Now, I have captured Roy in a video interview, that I think you'll enjoy and learn from.

You can purchase the book by clicking on the Amazon.com link below:

Again, I highly recommend the book. Read my book review to see how much.

Learning professionals (like me) can often gain insights about our industry from people in the field who have different vantage points than our own. I recently talked with Eric Shepherd, CEO of Questionmark, to get a sense of our industry and how it has been affected by the bad economy. Eric has been a good friend and long-time supporter of my research over the years and I’ve come to value his counsel.

Questionmark is the leading provider of assessment software according to a recent eLearning Guild study. I thought from his perch overseeing all-things-assessment, Eric might be able to give us some unique insight into the learning-and-performance field in general.

Check out my interview with him at the recent Guild conference. I divided it into two parts to make viewing easier.

Part 1: What trends do you see that we may be missing? 

Part 2: How is the bad economy affecting the learning assessment marketplace?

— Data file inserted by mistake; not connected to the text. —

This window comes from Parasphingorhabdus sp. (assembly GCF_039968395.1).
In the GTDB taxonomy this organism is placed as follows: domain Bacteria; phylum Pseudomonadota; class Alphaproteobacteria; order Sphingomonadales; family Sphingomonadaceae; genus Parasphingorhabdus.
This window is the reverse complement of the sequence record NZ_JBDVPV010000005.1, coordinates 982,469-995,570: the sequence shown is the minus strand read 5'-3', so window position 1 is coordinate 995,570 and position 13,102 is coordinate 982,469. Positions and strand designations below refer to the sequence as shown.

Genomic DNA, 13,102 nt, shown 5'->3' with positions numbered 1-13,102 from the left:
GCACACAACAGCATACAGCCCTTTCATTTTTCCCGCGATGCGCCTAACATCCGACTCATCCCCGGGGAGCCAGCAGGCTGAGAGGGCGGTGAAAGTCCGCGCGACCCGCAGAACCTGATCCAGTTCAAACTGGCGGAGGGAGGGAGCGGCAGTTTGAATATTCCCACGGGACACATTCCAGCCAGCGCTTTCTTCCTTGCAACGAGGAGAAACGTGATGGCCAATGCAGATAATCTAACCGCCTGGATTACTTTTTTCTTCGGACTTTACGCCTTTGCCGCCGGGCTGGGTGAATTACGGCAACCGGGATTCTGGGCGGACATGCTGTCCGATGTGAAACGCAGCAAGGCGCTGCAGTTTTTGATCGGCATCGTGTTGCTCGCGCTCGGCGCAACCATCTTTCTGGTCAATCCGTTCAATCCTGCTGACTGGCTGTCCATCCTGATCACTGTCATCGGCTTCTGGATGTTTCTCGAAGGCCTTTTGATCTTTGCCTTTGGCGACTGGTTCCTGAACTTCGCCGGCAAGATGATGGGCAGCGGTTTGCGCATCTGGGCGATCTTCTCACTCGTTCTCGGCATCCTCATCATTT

Video Overview:

The following video provides an entertaining and, I hope, enlightening look at the humble job aid.

Featuring:

  • This is only the second video that I shot and edited. See how I did.
      
  • Allison Rossett, co-author of the book, Job Aids and Performance Support (with Lisa Schafer) is interviewed.
      
  • Worldwide public introduction to incredible new talent, the incomparable Alena.
      
  • Brewer the dog has cameo role.
      

Video Notes:

Because of YouTube size restrictions, it is divided into 2 parts.

Enjoy in HD (if your computer can handle it) by:

  1. Starting the Video
  2. Clicking on HD at Lower Right, AND
  3. Clicking on the full-screen display (the box in a box) at Lower Right
  4. IF the audio doesn't track, your computer can't handle HD.



Part 1



Part 2

Purchasing (or learning more about) Allison's Book:

Will Thalheimer interviews Anna Belyaev and Gretchen Hartke of Type A Learning Agency in January of 2006.

This Segment is on journalism and the name Type A.

Questions Asked:

Given the miserable state of journalism in our field, what can we do to get better info to our fellow instructional professionals?